). This was the usual English feminine form of John
in the Middle Ages, but it was surpassed in popularity by Jane
in the 17th century.... [more]
MARIE f French, Czech, German, English, Swedish, Norwegian, Danish
French and Czech form of MARIA
. A notable bearer of this name was Marie Antoinette, a queen of France who was executed by guillotine during the French Revolution. Another was Marie Curie (1867-1934), a physicist and chemist who studied radioactivity with her husband Pierre.
MERIWETHER m English (Rare)
From a surname meaning "happy weather" in Middle English, originally belonging to a cheery person. A notable bearer of the name was Meriwether Lewis (1774-1809), who, with William Clark, explored the west of North America.
MILTIADES m Ancient Greek
Derived from Greek μιλτος (miltos)
meaning "red earth" and the patronymic suffix ιδης (ides)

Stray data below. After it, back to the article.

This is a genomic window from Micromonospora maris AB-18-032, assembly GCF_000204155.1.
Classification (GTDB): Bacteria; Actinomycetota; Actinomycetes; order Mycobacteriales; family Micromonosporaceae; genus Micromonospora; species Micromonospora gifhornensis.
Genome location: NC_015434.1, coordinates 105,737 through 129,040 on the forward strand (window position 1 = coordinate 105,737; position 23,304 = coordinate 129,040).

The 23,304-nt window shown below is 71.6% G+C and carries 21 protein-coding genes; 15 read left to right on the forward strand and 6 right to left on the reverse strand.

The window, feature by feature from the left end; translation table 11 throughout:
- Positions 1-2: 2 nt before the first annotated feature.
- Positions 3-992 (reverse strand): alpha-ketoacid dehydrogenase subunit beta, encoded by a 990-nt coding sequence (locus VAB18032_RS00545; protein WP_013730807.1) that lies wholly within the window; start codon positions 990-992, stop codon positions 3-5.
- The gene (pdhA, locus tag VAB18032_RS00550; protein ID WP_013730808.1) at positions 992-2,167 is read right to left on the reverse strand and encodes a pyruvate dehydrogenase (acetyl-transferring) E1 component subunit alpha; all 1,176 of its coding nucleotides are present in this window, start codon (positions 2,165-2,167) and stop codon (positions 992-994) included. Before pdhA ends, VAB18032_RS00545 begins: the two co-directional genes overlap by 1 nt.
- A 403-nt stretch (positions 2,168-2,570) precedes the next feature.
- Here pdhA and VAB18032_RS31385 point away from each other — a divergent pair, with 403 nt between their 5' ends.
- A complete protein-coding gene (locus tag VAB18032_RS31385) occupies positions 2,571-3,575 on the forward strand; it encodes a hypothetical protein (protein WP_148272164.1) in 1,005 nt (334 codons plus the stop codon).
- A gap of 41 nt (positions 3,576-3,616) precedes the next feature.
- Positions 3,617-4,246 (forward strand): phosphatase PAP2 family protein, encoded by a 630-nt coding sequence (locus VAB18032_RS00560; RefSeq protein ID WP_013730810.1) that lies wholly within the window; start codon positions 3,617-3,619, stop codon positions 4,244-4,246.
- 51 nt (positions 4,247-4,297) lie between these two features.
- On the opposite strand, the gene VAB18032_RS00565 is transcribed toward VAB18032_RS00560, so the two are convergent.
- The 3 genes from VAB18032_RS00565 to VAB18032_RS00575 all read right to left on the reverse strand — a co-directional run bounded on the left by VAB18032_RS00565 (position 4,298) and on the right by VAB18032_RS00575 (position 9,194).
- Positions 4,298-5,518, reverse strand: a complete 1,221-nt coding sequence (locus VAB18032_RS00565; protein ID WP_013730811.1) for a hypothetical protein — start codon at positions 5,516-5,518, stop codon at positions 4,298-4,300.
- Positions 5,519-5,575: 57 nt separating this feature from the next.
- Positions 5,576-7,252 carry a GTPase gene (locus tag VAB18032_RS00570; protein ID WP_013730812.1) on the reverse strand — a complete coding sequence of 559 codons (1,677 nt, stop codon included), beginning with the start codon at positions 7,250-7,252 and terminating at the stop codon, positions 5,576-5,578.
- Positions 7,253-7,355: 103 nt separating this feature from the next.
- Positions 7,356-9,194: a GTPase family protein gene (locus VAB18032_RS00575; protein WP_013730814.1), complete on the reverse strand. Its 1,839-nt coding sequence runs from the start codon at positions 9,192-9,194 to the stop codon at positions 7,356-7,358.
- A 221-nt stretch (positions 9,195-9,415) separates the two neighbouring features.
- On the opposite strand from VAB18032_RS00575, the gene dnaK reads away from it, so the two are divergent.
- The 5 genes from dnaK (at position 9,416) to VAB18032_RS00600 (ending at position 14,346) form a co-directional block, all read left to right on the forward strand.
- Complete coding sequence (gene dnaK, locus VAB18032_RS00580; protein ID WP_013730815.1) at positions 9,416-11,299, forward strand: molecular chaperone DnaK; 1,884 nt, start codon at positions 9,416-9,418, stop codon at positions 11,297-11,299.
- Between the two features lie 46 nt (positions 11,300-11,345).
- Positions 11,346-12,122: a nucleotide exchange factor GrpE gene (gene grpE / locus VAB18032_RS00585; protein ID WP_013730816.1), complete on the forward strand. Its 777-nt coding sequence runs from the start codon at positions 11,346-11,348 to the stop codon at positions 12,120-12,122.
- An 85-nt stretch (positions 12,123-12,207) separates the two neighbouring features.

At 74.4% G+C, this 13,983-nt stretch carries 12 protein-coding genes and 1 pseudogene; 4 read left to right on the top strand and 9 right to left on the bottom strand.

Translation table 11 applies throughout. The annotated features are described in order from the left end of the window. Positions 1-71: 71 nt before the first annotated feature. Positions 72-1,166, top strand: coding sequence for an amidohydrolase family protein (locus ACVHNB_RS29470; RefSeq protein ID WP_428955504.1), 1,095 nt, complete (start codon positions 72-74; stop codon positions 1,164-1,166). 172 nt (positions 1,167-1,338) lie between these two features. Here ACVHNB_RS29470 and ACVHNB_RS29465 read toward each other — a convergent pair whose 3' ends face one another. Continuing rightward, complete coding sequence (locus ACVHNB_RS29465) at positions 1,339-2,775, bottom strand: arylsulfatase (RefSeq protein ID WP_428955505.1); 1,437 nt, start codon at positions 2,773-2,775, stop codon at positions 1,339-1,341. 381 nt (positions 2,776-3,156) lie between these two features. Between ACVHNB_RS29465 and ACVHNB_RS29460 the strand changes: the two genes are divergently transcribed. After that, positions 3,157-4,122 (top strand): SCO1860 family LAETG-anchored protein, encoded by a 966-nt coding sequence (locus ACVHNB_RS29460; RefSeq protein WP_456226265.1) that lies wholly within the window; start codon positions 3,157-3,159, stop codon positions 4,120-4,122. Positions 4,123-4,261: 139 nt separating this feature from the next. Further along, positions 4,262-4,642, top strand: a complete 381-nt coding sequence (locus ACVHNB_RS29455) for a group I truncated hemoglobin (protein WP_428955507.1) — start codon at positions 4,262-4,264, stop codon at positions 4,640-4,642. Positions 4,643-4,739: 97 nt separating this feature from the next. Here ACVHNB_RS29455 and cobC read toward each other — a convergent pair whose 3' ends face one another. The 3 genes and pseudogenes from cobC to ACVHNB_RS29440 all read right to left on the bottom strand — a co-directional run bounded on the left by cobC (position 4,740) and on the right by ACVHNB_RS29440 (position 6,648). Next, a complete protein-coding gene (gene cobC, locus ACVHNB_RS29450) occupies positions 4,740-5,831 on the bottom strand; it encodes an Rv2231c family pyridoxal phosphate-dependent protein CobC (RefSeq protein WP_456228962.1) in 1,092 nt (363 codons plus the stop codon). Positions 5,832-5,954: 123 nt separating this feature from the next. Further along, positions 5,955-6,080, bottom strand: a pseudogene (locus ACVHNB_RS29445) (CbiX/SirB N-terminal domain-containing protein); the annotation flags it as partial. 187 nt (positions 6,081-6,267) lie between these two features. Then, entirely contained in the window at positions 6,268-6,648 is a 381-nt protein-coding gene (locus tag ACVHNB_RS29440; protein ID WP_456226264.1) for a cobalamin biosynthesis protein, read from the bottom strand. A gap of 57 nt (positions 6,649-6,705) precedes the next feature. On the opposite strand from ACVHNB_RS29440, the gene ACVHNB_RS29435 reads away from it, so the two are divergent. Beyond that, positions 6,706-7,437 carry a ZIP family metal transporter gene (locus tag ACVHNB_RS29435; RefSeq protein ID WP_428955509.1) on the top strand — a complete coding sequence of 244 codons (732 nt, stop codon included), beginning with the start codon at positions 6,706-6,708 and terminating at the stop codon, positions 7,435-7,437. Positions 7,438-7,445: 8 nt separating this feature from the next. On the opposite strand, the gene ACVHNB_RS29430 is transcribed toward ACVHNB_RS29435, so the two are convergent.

. This was the name of the general who led the Greek forces to victory against the Persians in the Battle of Marathon.
NEIL m Irish, Scottish, English
From the Gaelic name Niall
, which is of disputed origin, possibly meaning "champion" or "cloud". This was the name of a semi-legendary 4th-century Irish king, Niall of the Nine Hostages.... [more]
PEYTON m & f English
From an English surname, originally a place name meaning "PÆGA
's town". A famous bearer was Peyton Randolph (1721-1775), the first president of the Continental Congress. It is also borne by American football quarterback Peyton Manning (1976-).
QUENTIN m French, English
French form of the Roman name QUINTINUS
. It was borne by a 3rd-century saint, a missionary who was martyred in Gaul. The Normans introduced this name to England. In America it was brought to public attention by president Theodore Roosevelt's son Quentin Roosevelt (1897-1918), who was killed in World War I.
RODNEY m English
From a surname, originally derived from a place name, which meant "Hroda's island" in Old English (where Hroda